How to write persuasive writing topics
I know I’m not the only one who feels that when it comes to persuasion, words have a powerful impact on our beliefs.
But I’ve been reading and writing for a long time about the power of words to change people’s minds.
I’m talking about the “persuasion of words.”
In a recent episode of the podcast The Mindful Podcast, I talked about a research project conducted by Dr. Robert Sapolsky, a professor of psychology at the University of Notre Dame and one of the world’s leading experts on persuasion.
He’s known for his work on persuasion, and he also happens to be a great writer.
His latest research study, published in the journal Psychological Science, suggests that it’s important for you to consider the words you use when you talk about a product or service.
And if you use a persuasive word, he said, you can end up persuading people.
And the more persuasive you can use the words, the more likely you are to win.
Dr. Sapolsk’s team of researchers used a brand-new questionnaire that they said they created to ask people about their opinions about a wide variety of products and services.
The participants were asked to complete a series of questions that ranged from the innocuous to the extremely technical.
The researchers then took these questions and used them to create a series about the people who were surveyed, to gauge how persuasive they felt about the product or company.
They also compared these results to data from a previous study they conducted on a similar questionnaire, and they found that the more people felt confident about their products, the better they were at persuading others to purchase them.
This research shows that when you’re using words that can help people to make decisions, they’ll be more likely to buy your products.
So how do you convince people to buy from your product?
Here are the five best persuasion techniques.
Use the right word to describe your product or product service.
This could be a product name, a company name, or simply the name of your product.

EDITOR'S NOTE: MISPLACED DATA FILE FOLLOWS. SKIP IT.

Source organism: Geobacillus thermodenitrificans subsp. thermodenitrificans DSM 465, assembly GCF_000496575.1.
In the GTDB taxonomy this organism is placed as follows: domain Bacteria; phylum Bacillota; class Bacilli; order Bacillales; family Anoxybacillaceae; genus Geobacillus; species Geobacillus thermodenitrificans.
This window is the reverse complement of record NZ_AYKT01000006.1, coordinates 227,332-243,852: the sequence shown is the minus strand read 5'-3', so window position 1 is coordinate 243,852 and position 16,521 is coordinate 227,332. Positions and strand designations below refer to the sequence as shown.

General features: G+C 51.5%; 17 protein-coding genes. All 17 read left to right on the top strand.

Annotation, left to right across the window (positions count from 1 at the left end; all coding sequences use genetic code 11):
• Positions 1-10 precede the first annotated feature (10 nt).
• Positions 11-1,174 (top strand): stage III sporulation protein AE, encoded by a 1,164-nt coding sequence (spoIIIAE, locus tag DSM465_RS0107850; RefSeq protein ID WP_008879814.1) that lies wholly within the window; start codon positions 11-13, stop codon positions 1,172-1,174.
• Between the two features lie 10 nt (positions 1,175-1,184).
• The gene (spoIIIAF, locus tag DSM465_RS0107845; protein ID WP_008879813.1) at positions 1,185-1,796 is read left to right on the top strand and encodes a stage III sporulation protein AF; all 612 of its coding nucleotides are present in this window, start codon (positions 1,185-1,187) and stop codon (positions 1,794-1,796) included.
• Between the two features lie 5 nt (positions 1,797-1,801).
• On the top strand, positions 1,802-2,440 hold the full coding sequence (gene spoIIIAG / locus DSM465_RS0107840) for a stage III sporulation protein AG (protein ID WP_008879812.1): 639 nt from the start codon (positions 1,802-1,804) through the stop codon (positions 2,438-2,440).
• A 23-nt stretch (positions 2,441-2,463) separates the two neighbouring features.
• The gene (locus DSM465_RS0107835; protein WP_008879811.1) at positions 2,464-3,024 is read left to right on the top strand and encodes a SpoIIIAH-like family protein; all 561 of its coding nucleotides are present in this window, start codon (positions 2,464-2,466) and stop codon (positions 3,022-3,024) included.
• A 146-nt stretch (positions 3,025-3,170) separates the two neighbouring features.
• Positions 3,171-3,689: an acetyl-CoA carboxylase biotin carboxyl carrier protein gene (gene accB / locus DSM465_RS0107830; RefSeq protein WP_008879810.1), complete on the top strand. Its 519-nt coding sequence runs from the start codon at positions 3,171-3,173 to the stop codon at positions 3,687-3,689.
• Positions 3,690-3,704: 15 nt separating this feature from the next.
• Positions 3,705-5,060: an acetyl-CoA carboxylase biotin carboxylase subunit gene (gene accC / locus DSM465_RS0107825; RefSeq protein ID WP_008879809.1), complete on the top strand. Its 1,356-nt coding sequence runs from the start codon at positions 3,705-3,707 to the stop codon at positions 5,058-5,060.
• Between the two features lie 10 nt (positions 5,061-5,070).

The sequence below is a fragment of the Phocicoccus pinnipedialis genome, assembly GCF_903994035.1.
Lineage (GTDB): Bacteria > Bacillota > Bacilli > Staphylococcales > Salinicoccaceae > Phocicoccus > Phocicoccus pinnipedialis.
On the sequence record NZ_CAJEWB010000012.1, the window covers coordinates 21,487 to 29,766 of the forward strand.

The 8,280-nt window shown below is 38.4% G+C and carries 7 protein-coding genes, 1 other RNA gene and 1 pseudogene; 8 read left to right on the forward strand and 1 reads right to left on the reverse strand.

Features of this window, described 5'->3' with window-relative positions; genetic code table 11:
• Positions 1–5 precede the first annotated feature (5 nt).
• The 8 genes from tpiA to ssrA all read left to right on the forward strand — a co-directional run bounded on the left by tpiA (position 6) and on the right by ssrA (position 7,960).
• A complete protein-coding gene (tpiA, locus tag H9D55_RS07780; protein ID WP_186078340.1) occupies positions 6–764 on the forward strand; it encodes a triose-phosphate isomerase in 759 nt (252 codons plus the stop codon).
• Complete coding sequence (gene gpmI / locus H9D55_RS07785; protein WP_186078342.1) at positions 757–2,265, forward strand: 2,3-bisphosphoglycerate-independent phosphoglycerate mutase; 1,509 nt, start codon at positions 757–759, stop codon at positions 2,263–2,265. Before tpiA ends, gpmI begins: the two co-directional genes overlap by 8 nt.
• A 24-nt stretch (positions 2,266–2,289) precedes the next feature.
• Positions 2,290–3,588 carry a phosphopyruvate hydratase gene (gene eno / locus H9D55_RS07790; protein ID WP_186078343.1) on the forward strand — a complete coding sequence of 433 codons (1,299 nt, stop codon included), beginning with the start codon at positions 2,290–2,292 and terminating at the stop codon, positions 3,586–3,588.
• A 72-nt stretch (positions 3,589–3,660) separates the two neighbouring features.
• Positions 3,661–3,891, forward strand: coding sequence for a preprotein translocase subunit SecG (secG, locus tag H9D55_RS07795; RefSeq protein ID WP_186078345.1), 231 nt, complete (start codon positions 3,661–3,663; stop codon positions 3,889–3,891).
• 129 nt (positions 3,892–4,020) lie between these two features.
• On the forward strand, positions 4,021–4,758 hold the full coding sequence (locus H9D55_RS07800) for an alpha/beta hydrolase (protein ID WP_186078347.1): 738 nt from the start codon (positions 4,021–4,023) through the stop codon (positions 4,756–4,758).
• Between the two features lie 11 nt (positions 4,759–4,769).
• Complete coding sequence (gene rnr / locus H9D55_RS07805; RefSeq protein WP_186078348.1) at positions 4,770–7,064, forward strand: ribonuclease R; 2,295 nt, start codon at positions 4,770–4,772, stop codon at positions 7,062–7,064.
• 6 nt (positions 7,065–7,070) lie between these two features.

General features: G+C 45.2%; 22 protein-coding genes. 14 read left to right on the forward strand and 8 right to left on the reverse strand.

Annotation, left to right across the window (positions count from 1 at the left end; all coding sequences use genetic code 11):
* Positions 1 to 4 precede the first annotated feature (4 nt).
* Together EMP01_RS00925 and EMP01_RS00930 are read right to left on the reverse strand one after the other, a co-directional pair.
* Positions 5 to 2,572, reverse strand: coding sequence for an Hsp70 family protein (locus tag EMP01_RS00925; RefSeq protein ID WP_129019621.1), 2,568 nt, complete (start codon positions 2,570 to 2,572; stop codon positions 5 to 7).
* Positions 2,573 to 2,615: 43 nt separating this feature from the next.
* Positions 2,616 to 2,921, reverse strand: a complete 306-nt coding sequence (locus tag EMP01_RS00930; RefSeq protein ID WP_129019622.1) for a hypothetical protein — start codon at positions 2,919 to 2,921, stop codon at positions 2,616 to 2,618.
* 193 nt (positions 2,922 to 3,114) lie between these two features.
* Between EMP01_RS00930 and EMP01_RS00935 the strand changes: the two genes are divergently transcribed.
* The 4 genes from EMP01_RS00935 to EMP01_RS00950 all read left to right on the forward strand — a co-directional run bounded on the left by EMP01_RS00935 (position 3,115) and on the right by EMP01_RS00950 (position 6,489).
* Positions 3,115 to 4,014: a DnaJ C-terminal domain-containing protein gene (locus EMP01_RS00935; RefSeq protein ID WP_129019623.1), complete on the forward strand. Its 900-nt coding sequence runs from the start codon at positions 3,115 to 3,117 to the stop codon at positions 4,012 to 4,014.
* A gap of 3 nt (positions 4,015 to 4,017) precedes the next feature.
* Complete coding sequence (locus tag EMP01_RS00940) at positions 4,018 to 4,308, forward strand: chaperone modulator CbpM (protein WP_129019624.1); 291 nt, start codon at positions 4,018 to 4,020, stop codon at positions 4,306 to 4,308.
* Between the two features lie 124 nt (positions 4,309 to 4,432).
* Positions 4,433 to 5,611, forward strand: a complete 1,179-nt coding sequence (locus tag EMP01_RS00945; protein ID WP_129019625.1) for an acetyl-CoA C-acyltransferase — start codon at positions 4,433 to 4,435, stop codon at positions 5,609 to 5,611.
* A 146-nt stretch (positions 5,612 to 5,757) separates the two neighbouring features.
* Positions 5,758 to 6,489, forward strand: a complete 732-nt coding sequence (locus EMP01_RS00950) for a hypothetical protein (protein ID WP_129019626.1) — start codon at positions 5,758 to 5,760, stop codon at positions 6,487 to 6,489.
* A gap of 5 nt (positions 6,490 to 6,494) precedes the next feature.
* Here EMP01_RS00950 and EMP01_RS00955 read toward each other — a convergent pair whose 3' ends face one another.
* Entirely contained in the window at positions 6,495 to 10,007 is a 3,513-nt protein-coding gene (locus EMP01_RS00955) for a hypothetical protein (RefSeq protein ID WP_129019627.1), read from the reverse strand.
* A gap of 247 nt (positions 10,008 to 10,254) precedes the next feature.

If you’re writing about a brand name or product, consider including that name in the title of your article.
The more words you give to this phrase, the greater the chance that your reader will come away with a clear picture of your brand.
If it’s too technical, such as “the company’s product is now available,” then you can also add a brief explanation of the product to help people understand what you’re trying to convey.
Use an appealing and catchy description.
You don’t have to be the most persuasive person in the room, but if you can give the reader something to think about that could be compelling enough, it’ll probably be more effective.
In fact, research shows, when you include a catchy description of your company, you’re likely to attract more people to your website.
So if you’ve got a company that’s known around the world for its products and their services, then give the best description possible.
If that description isn’t catchy enough, try using an image or video that captures the essence of the company’s brand.
Use catchy phrases.
It’s important to make sure your words are clear and easy to understand.
So be sure that you use clear, concise and meaningful phrases that can be easily understood.
So when you say “a new form of a medicine,” for example, write “new medicine,” and when you use the word “medical,” write “medical treatment.”
When you write about your new product, make sure it’s clear, easy to comprehend and also relevant to the type of products you sell.
If your words aren’t clear enough, use a phrase that is catchy and simple to understand, such, “A new product to treat the condition called psoriasis,” or “A brand- new treatment to treat psorosis.”
Make your message appealing.
Make sure that your message is compelling.
For example, if you’re selling a product that provides a way to help your body heal faster, consider writing something like “A quick and easy way to slow your aging process.”
If your message isn’t compelling enough to convince the reader, then try using a word that is emotionally resonant, such “a way to treat aging” or “a rejuvenation tool.”
If it doesn’t work, try adding a “like” to your message to make it more appealing to the reader.
Make the product more of a service.
When it comes down to it, it’s all about the service.
So make sure that the information you’re providing is as important to your business as the product itself.
That’s why I always advise people to include a “claim card” to help the reader understand what the product actually does.
But if your product is just for you, or you only sell it to others who need the product, write a disclaimer that explains the benefits and the cost of the service, along with a link to an opt-in form to receive a free demo version